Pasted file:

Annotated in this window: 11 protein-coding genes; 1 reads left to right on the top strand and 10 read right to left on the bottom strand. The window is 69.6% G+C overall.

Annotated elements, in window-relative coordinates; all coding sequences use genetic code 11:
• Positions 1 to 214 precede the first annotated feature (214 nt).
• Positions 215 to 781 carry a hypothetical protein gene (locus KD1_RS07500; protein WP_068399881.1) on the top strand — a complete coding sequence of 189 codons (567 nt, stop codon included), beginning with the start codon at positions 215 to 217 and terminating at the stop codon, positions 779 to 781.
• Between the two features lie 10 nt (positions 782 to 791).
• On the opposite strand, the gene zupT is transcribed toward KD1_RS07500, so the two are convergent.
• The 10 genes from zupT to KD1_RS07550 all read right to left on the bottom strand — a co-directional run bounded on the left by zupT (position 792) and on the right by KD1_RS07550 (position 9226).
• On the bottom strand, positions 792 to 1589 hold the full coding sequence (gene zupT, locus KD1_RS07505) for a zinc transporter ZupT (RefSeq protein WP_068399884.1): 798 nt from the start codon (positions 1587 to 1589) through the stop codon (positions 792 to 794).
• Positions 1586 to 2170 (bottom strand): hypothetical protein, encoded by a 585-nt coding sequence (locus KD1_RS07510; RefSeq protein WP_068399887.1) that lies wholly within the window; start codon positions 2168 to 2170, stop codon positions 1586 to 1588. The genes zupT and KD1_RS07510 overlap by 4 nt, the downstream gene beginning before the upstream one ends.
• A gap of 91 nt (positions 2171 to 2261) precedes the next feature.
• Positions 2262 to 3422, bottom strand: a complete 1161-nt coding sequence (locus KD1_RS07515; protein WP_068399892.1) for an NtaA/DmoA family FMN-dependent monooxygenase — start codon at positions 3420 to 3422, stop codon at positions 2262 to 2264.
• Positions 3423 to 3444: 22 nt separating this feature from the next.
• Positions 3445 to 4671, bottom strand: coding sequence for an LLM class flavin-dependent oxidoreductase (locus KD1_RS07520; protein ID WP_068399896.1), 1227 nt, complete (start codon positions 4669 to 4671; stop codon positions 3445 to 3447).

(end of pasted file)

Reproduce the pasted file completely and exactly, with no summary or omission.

Annotated in this window: 11 protein-coding genes; 1 reads left to right on the top strand and 10 read right to left on the bottom strand. The window is 69.6% G+C overall.

Annotated elements, in window-relative coordinates; all coding sequences use genetic code 11:
• Positions 1 to 214 precede the first annotated feature (214 nt).
• Positions 215 to 781 carry a hypothetical protein gene (locus KD1_RS07500; protein WP_068399881.1) on the top strand — a complete coding sequence of 189 codons (567 nt, stop codon included), beginning with the start codon at positions 215 to 217 and terminating at the stop codon, positions 779 to 781.
• Between the two features lie 10 nt (positions 782 to 791).
• On the opposite strand, the gene zupT is transcribed toward KD1_RS07500, so the two are convergent.
• The 10 genes from zupT to KD1_RS07550 all read right to left on the bottom strand — a co-directional run bounded on the left by zupT (position 792) and on the right by KD1_RS07550 (position 9226).
• On the bottom strand, positions 792 to 1589 hold the full coding sequence (gene zupT, locus KD1_RS07505) for a zinc transporter ZupT (RefSeq protein WP_068399884.1): 798 nt from the start codon (positions 1587 to 1589) through the stop codon (positions 792 to 794).
• Positions 1586 to 2170 (bottom strand): hypothetical protein, encoded by a 585-nt coding sequence (locus KD1_RS07510; RefSeq protein WP_068399887.1) that lies wholly within the window; start codon positions 2168 to 2170, stop codon positions 1586 to 1588. The genes zupT and KD1_RS07510 overlap by 4 nt, the downstream gene beginning before the upstream one ends.
• A gap of 91 nt (positions 2171 to 2261) precedes the next feature.
• Positions 2262 to 3422, bottom strand: a complete 1161-nt coding sequence (locus KD1_RS07515; protein WP_068399892.1) for an NtaA/DmoA family FMN-dependent monooxygenase — start codon at positions 3420 to 3422, stop codon at positions 2262 to 2264.
• Positions 3423 to 3444: 22 nt separating this feature from the next.
• Positions 3445 to 4671, bottom strand: coding sequence for an LLM class flavin-dependent oxidoreductase (locus KD1_RS07520; protein ID WP_068399896.1), 1227 nt, complete (start codon positions 4669 to 4671; stop codon positions 3445 to 3447).